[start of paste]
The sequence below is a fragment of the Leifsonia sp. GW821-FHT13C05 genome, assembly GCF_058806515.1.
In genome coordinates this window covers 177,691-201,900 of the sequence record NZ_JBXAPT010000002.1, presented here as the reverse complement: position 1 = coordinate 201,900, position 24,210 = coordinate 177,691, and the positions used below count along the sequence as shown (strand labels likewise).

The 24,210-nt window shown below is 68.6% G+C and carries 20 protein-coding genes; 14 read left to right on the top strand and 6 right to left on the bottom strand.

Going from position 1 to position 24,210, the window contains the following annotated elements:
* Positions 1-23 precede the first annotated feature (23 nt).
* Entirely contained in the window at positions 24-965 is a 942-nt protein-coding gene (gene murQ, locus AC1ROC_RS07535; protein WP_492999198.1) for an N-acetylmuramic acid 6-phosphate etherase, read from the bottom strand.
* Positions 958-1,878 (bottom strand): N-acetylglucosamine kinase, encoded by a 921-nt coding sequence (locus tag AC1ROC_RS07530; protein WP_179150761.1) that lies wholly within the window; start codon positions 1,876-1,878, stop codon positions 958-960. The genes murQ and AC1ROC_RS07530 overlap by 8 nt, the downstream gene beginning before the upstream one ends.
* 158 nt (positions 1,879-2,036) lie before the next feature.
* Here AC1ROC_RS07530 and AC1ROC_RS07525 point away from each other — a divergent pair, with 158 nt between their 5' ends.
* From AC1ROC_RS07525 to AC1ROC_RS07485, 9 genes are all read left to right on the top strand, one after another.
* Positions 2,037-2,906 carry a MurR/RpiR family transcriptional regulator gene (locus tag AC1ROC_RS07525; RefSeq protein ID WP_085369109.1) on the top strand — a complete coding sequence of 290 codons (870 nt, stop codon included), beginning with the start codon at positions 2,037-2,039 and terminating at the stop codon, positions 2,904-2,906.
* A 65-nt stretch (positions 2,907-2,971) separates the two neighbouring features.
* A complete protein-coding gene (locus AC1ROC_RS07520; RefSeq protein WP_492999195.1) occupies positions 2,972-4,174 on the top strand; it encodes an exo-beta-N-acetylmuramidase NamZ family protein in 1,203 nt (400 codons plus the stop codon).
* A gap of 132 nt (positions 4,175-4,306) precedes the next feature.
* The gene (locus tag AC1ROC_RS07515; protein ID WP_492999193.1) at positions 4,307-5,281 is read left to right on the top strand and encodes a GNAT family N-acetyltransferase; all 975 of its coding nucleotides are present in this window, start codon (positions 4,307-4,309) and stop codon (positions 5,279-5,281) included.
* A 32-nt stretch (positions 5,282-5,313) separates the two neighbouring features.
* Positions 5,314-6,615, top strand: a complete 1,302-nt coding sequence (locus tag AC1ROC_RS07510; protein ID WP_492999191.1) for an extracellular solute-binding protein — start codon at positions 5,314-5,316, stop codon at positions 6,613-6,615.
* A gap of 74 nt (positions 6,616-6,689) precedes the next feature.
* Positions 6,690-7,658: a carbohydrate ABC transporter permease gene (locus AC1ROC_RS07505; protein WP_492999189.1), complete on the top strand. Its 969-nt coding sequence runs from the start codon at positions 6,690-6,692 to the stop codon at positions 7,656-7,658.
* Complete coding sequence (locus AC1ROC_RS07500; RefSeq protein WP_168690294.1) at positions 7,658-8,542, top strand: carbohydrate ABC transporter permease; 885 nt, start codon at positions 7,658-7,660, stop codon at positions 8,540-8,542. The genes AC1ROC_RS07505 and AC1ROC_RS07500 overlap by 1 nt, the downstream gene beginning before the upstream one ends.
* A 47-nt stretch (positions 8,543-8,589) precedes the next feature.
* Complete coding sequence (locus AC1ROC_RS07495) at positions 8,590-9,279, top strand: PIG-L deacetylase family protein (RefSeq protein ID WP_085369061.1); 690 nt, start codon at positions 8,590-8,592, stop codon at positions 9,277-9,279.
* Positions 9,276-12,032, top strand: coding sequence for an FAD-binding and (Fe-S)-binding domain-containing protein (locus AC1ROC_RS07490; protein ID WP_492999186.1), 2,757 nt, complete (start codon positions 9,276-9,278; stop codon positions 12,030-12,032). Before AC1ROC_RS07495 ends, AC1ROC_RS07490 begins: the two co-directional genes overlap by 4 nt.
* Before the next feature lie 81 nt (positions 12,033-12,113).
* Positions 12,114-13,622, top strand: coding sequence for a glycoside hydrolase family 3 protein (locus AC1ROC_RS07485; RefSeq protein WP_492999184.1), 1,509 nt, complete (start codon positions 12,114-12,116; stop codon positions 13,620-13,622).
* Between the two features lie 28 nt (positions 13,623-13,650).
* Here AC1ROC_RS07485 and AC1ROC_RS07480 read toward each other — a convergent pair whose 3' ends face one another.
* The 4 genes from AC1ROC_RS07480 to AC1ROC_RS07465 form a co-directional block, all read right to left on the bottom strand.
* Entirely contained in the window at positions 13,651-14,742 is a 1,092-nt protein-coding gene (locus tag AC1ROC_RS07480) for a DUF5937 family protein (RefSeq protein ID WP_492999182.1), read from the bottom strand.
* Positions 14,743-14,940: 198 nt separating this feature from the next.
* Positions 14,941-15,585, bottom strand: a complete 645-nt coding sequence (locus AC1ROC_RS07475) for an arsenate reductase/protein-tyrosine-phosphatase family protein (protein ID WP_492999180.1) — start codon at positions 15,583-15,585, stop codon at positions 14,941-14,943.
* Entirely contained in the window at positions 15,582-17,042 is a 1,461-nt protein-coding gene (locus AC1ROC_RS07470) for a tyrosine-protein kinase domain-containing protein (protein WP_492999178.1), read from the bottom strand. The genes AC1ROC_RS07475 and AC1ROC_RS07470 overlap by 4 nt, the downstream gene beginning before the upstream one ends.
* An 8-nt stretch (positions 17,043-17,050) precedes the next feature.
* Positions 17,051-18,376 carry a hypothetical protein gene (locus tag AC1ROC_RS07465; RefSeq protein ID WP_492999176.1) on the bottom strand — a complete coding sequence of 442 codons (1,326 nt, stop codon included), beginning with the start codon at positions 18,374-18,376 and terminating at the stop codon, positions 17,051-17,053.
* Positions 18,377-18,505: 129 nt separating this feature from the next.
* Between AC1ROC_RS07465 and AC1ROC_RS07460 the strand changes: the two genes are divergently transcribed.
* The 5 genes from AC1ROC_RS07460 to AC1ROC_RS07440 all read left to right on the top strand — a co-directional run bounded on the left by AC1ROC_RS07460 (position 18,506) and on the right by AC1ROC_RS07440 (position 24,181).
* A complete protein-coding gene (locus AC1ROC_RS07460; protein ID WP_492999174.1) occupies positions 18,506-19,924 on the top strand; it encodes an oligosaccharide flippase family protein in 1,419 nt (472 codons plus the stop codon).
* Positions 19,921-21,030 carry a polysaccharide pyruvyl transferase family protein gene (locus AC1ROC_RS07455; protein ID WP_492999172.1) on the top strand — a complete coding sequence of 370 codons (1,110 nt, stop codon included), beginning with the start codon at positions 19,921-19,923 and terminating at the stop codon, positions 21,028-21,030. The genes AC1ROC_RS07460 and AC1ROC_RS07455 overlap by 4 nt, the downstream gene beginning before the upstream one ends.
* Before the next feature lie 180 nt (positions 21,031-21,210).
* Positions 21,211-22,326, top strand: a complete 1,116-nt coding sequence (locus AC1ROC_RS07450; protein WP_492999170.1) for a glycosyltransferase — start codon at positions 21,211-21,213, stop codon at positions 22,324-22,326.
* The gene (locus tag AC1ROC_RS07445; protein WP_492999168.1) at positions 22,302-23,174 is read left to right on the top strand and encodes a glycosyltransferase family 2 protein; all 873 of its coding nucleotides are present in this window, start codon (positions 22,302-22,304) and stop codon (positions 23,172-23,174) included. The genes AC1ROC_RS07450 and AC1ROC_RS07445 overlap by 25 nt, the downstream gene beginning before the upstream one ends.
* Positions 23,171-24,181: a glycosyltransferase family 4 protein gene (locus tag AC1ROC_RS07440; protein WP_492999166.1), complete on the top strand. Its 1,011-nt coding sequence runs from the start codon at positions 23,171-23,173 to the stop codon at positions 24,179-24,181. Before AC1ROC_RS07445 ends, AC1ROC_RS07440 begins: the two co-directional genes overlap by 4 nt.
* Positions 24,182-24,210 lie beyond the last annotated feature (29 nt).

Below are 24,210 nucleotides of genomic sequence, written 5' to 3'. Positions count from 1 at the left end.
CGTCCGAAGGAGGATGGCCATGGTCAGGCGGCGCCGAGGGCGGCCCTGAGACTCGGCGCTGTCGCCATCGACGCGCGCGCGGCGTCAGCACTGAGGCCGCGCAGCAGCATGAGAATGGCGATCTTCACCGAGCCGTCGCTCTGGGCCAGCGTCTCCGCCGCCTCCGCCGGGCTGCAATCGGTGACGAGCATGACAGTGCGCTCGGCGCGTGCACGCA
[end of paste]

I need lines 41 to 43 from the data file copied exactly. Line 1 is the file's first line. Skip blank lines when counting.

* Positions 21,211-22,326, top strand: a complete 1,116-nt coding sequence (locus AC1ROC_RS07450; protein WP_492999170.1) for a glycosyltransferase — start codon at positions 21,211-21,213, stop codon at positions 22,324-22,326.
* The gene (locus tag AC1ROC_RS07445; protein WP_492999168.1) at positions 22,302-23,174 is read left to right on the top strand and encodes a glycosyltransferase family 2 protein; all 873 of its coding nucleotides are present in this window, start codon (positions 22,302-22,304) and stop codon (positions 23,172-23,174) included. The genes AC1ROC_RS07450 and AC1ROC_RS07445 overlap by 25 nt, the downstream gene beginning before the upstream one ends.
* Positions 23,171-24,181: a glycosyltransferase family 4 protein gene (locus tag AC1ROC_RS07440; protein WP_492999166.1), complete on the top strand. Its 1,011-nt coding sequence runs from the start codon at positions 23,171-23,173 to the stop codon at positions 24,179-24,181. Before AC1ROC_RS07445 ends, AC1ROC_RS07440 begins: the two co-directional genes overlap by 4 nt.